Behavior Change Theories and Models
Because theories and models of human behavior can guide the development andrefinement of health promotion and education efforts, this page reviews elements of behavioral and social science theories and models.
Learning theories emphasize that learning a new, complex pattern of behavior, likechanging from a sedentary (sēdošs) to an active lifestyle, normally requires modifyingmany of the small behaviors that compose an overall complex behavior. Principles of behavior modification suggest that a complex-pattern behavior, such as walkingcontinuously for 30 minutes daily, can be learned by first breaking it (down into smaller segments (e.g., walking for 10) minutes daily). Behaviors that are steps toward a finalgoal need to be reinforced and established first, with rewards given for partialaccomplishment if necessary. Incremental increases, such as adding 5 minutes to thedaily walking each week, are then made as the complex pattern of behavior is "shaped"toward the targeted goal. A further complication to the change process is that newpatterns of physical activity behavior must replace or compete with former patterns of inactive behaviors that are often satisfying (e.g., watching television), habitual behaviorse.g., parking close to the door),or behaviors cued (diktēts) by the environment (e.g., thepresence of an elevator).Reinforcement (pastiprināšana) describes the consequences (sekas) that motivatesindividuals either to continue or discontinue behavior. Most behaviors, including physicalactivity, are learned and maintained under fairly complex schedules of reinforcementand anticipated future rewards. Future rewards (apvalvojums, albums) or incentives(darba samaksas premiālā sistēma) may include physical consequences (e.g., lookingbetter), extrinsic (neraksturīgs, nebūtisks) rewards (e.g., receiving praise andencouragement from others, receiving a T-shirt), and intrinsic (būtisks, pasiess,raksturīgs) rewards (e.g., experiencing a feeling of accomplishment (izpildījums,veikums) or gratification (gandarījums) from attaining a personal mile stone).It isimportant to note that although providing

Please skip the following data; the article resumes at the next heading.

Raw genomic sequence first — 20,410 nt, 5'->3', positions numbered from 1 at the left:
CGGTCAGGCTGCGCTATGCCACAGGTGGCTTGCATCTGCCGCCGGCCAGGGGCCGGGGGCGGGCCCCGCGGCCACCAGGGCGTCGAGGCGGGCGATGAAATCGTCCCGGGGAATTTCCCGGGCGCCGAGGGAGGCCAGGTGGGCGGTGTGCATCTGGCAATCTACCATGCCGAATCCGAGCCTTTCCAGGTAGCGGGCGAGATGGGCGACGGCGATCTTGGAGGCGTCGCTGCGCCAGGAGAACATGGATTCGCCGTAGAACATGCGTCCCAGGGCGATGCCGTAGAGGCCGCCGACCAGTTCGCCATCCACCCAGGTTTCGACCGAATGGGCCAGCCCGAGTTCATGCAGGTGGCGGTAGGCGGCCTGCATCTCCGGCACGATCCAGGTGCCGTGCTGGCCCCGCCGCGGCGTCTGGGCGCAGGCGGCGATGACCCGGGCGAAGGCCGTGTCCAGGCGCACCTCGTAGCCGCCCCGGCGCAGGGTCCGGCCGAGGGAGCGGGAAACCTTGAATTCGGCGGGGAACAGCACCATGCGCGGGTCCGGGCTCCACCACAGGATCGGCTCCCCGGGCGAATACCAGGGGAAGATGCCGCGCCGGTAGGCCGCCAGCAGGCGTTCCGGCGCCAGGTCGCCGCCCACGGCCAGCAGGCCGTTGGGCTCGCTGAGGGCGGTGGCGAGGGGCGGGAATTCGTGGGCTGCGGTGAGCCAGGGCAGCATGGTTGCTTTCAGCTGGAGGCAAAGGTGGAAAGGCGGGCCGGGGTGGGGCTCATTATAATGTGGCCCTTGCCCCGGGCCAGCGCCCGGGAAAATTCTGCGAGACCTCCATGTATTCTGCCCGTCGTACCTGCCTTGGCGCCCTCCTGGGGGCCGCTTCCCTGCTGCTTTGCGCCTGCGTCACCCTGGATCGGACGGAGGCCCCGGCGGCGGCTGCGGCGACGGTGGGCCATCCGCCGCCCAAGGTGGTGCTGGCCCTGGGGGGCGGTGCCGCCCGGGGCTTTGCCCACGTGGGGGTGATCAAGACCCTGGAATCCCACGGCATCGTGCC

praise(uzslava), encouragement, and other extrinsic (neraksturīgs) rewards
may help people adopt positive lifestyle behaviors,such
external reinforcement (pastiprināšana) may not be reliable
for sustained (ilgstošs)long-term change.
Health Belief Model
The health belief model stipulates (izvirzīt noteikumu) that a person's health-relatedbehavior depends on the person's perception of four critical areas: the severity(stingrība) of a potential illness, the person's susceptibility (jūtīgums) to that illness, thebenefits of taking a preventive action, and the barriers to taking that action. The modelalso incorporates cues (diktēts) to action (e.g., leaving a written reminder to oneself towalk) as important elements in eliciting (izdibināt) or maintaining patterns of behavior.The construct of self-efficacy (iedarbība, spēks) , or a person's confidence in his or her